three (3) percent for overpayments (two (2) percent in the case of a corporation);
three (3) percent for underpayments;
five (5) percent for large corporate underpayments; and
one-half (0.5) percent for the portion of a corporate overpayment exceeding $10,000.

Under the Internal Revenue Code, the rate of interest is determined on a quarterly basis.  For taxpayers other than corporations, the overpayment and underpayment rate is the federal short-term rate plus 3 percentage points.  You can trace the interest rates for the fourth quarter of 2014 directly to this calculation.

Generally, in the case of a corporation, the underpayment rate is the federal short-term rate plus 3 percentage points and the overpayment rate is the federal short-term rate plus 2 percentage points.  The rate for large corporate underpayments is the federal short-term rate plus 5 percentage points.  The rate on the portion of a corporate overpayment of tax exceeding $10,000 for a taxable period is the federal short-term rate plus one-half (0.5) of a percentage point.

The rate for large corporate underpayments is the federal short-term rate plus 5 percentage points. The rate on the portion of a corporate overpayment of tax exceeding $10,000 for a taxable period is the federal short-term rate plus one-half (0.5) of a percentage point.

It is important to note that the underpayment interest rates for the fourth quarter of 2014 will be used to determine the PFIC interest rate on the excess distribution for the fourth quarter of 2014.

Underpayment and Overpayment Interest Rates for the Third Quarter of 2014

Underpayment and Overpayment Interest Rates are important to all taxpayers who are either due a refund or owe taxes to the IRS, because the interest on the refund or the amount due will be calculated based on these Interest Rates. This essay reminds U.S. taxpayers that the IRS announced that the interest rates will remain the same for the calendar quarter beginning July 1, 2014. The rates will be:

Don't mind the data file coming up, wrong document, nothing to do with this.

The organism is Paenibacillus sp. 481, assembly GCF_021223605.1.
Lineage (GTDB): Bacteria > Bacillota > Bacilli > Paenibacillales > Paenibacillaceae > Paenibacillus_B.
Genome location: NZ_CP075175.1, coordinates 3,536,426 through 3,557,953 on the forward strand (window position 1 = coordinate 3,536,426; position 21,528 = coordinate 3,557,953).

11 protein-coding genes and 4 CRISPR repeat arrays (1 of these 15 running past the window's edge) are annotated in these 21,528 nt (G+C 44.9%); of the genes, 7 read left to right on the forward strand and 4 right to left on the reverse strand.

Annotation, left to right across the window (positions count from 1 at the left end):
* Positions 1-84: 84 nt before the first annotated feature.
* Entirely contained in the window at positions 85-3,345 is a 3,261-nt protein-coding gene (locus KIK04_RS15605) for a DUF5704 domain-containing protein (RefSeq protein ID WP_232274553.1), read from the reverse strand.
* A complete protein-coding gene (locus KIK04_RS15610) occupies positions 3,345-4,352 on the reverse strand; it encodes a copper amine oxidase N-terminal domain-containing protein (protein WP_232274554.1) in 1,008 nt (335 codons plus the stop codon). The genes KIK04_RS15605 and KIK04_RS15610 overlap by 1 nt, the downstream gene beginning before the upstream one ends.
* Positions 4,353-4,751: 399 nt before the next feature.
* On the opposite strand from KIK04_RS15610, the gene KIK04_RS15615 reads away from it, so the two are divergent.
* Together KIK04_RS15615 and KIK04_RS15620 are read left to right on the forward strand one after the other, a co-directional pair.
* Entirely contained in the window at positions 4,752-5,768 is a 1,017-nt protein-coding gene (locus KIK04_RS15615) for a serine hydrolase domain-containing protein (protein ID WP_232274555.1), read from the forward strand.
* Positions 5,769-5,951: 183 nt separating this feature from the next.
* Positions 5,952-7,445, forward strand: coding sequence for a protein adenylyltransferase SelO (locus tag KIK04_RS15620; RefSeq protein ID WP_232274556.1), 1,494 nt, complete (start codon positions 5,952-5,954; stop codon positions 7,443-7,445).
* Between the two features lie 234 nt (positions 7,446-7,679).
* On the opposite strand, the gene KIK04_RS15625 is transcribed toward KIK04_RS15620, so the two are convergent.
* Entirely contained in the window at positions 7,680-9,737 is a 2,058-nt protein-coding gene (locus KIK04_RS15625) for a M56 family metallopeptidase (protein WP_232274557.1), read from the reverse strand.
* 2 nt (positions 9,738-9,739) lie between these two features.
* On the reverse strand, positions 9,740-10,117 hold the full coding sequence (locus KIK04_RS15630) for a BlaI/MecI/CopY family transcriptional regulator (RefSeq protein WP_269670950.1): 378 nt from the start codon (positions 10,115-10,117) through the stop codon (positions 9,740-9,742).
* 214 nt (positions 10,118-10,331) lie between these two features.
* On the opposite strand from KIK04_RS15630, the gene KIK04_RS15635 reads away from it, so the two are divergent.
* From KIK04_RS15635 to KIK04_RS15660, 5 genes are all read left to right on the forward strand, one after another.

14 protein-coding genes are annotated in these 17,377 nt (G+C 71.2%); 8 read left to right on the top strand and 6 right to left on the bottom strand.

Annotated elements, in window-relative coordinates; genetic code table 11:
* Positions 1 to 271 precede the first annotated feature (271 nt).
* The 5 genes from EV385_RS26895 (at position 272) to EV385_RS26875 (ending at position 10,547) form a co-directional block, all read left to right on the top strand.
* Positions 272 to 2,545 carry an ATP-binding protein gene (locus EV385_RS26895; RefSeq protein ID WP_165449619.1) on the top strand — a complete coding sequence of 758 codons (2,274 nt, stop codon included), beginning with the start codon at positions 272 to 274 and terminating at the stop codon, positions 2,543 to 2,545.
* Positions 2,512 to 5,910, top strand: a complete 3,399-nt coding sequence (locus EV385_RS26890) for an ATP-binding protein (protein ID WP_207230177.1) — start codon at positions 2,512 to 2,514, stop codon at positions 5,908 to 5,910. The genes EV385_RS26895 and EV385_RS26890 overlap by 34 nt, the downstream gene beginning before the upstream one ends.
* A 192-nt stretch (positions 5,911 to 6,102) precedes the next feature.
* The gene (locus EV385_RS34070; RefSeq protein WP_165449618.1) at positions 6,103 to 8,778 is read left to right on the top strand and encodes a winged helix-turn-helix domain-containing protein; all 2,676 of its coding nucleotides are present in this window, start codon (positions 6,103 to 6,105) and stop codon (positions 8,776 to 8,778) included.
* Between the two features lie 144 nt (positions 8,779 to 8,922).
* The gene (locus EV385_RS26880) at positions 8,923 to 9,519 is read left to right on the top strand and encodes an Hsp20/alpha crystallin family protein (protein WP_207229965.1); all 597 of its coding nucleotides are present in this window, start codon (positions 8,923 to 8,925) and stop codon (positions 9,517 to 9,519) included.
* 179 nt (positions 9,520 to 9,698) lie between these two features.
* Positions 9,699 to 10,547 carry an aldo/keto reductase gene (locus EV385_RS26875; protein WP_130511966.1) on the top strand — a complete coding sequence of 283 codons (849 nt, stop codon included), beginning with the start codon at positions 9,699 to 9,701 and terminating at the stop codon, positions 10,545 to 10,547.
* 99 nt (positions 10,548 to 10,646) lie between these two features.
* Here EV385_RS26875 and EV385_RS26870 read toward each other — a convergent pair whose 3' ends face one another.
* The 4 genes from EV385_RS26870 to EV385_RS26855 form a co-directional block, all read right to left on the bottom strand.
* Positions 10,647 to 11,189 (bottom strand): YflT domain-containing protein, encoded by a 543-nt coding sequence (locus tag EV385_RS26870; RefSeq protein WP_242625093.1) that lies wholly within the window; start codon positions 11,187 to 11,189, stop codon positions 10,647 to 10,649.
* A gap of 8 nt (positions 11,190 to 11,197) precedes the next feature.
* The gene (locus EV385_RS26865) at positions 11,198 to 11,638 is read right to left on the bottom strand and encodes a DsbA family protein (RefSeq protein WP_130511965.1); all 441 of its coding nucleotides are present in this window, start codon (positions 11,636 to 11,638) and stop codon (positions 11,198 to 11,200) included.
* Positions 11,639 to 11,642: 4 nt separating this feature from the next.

three (3) percent for overpayments [two (2) percent in the case of a corporation];
three (3) percent for underpayments;
five (5) percent for large corporate underpayments; and
one-half (0.5) percent for the portion of a corporate overpayment exceeding $10,000.

Under the Internal Revenue Code, the rate of interest is determined on a quarterly basis. For taxpayers other than corporations, the overpayment and underpayment rate is the federal short-term rate plus 3 percentage points.

Generally, in the case of a corporation, the underpayment rate is the federal short-term rate plus 3 percentage points and the overpayment rate is the federal short-term rate plus 2 percentage points. The rate for large corporate underpayments is the federal short-term rate plus 5 percentage points. The rate on the portion of a corporate overpayment of tax exceeding $10,000 for a taxable period is the federal short-term rate plus one-half (0.5) of a percentage point.

The rate for large corporate underpayments is the federal short-term rate plus 5 percentage points. The rate on the portion of a corporate overpayment of tax exceeding $10,000 for a taxable period is the federal short-term rate plus one-half (0.5) of a percentage point.

Interest factors for daily compound interest for annual rates of 0.5 percent are published in Appendix A of Revenue Ruling 2011-32. Interest factors for daily compound interest for annual rates of 2 percent, 3 percent and 5 percent are published in Tables 7, 9, 11, and 15 of Rev. Proc. 95-17, 1995-1 C.B. 561, 563, 565, and 569.